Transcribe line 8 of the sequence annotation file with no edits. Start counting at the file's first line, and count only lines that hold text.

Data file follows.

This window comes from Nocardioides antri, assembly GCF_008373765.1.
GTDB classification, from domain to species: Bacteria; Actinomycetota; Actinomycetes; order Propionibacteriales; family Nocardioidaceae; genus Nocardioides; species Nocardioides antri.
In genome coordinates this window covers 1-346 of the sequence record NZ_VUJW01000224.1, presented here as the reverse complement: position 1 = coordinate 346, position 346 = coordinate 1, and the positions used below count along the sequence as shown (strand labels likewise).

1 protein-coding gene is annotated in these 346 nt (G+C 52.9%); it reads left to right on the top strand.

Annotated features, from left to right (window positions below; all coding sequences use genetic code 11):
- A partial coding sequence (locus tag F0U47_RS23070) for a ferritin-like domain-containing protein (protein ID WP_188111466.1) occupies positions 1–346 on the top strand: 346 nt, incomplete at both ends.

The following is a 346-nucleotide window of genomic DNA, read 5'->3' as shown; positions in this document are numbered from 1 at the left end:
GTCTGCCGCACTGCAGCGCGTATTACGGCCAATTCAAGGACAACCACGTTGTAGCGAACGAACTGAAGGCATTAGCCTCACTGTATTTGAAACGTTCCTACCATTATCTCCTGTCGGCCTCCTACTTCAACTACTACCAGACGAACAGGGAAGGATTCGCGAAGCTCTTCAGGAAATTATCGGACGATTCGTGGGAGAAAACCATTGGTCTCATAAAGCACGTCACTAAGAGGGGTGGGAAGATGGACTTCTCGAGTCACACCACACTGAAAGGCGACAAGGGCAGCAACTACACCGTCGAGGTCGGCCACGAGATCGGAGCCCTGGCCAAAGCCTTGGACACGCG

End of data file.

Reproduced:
GTCTGCCGCACTGCAGCGCGTATTACGGCCAATTCAAGGACAACCACGTTGTAGCGAACGAACTGAAGGCATTAGCCTCACTGTATTTGAAACGTTCCTACCATTATCTCCTGTCGGCCTCCTACTTCAACTACTACCAGACGAACAGGGAAGGATTCGCGAAGCTCTTCAGGAAATTATCGGACGATTCGTGGGAGAAAACCATTGGTCTCATAAAGCACGTCACTAAGAGGGGTGGGAAGATGGACTTCTCGAGTCACACCACACTGAAAGGCGACAAGGGCAGCAACTACACCGTCGAGGTCGGCCACGAGATCGGAGCCCTGGCCAAAGCCTTGGACACGCG